Doug Engelbart’s passing earlier this summer has me reflecting a lot on our friendship, the work we did together, the influence he had on my life and my career, and also larger issues around connecting past and present. Talking with my former HyperScope teammates reminded me of how much fun we had together. I’m proud of what we did, but I’m even prouder of how we did it.
We worked in two ways that were particularly innovative. First, we were an open project. Anyone could participate in any of our meetings, including the face-to-face ones. We even provided food.
Several people (but not Doug) were nervous when I first proposed doing this. They were concerned about people disrupting the process. I wasn’t worried about disruption, because we had a strong core team, and I knew how to facilitate an open process. In particular, “open” does not mean everyone is equal. As I explained to everyone who joined us, I invited everyone to speak up, but we had a task we needed to complete, and I reserved the right to direct the conversation and kick people out if they didn’t respect the ground rules.
I had to assert that right a few times, but otherwise, the openness overwhelming improved the project. We had a number of people make really valuable contributions, and Craig Latta in particular came out of nowhere to become an important part of our core team.
Second, I proactively invited members of Doug’s original lab to join us. I wanted the team to learn everything we could from the people who had done it before us, and I also wanted these folks to understand how much we valued them. The whole team agreed that this was one of the best parts of the experience. Not only did we learn a ton, but we felt like an extended family.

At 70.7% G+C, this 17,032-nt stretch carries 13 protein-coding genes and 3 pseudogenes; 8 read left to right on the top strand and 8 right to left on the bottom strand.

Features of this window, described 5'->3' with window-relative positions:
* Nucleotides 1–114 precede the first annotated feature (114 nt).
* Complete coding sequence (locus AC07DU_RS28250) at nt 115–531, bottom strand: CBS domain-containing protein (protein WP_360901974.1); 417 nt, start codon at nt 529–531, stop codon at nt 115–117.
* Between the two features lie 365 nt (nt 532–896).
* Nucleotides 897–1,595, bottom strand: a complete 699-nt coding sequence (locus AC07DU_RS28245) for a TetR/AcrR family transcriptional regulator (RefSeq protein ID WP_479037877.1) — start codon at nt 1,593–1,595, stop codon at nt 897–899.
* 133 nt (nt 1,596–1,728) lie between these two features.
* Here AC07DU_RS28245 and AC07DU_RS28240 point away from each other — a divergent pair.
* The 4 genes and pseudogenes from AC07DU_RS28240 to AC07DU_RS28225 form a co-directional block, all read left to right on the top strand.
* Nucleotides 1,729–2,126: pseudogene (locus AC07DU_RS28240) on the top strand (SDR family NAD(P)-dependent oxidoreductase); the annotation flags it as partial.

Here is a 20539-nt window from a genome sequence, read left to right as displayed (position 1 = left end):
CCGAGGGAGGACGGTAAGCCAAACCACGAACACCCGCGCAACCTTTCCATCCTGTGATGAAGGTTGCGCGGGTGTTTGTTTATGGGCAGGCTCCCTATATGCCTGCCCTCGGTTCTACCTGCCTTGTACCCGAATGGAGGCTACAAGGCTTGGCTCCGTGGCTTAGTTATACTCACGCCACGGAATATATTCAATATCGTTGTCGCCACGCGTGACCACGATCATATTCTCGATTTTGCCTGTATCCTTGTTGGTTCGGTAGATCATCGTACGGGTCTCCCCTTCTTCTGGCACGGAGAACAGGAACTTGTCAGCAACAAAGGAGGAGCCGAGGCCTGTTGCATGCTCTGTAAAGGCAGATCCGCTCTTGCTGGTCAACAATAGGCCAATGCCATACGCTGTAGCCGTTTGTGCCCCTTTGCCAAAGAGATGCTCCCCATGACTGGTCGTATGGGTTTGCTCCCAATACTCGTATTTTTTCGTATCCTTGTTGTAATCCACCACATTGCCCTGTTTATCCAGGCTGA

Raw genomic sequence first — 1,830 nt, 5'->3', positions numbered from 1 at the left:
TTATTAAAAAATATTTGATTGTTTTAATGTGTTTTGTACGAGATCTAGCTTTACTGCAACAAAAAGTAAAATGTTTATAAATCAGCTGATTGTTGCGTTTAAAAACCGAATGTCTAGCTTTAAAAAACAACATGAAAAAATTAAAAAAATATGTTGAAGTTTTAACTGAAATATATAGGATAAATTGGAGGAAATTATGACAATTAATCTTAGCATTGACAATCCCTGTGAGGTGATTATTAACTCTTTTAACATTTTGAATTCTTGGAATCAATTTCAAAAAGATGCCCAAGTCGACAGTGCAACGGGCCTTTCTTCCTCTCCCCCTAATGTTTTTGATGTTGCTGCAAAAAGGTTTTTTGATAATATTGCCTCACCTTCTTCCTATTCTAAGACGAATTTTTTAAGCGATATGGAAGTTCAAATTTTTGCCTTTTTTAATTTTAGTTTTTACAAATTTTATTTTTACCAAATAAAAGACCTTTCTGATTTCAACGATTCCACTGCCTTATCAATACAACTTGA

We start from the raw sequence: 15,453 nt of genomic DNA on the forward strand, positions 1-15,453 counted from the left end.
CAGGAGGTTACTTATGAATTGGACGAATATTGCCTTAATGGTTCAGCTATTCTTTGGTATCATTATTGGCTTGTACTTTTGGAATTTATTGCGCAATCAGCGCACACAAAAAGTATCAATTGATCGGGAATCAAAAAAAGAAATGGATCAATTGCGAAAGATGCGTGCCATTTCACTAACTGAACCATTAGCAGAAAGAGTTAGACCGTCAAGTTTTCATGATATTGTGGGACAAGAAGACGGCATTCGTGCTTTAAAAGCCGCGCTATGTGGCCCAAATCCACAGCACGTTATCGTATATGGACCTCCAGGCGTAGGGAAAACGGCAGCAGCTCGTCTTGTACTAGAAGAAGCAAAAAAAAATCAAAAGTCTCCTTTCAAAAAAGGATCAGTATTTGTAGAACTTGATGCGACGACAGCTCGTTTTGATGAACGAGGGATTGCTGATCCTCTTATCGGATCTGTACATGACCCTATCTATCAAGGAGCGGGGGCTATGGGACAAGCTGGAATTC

I’m constantly amazed how rarely this occurs. People don’t think to reach out to their forebears, and they miss out on a huge learning opportunity. The HyperScope project was an unusual situation (although Silicon Valley is rife with these opportunities, given how compressed the history of our industry is), but these opportunities also apply to projects where people have recently left.
I think that most of the time, it simply doesn’t occur to people. Sometimes, there are tricky politics and emotions involved. Often, it’s because we don’t value the hard-earned knowledge that we can learn from those who came before us. This is why so many companies often lay people off without taking into account the loss of institutional knowledge.
Regardless of the reasons, I think it’s unfortunate that connecting the old with the new is such a rarity, and I’d love to see this shift.
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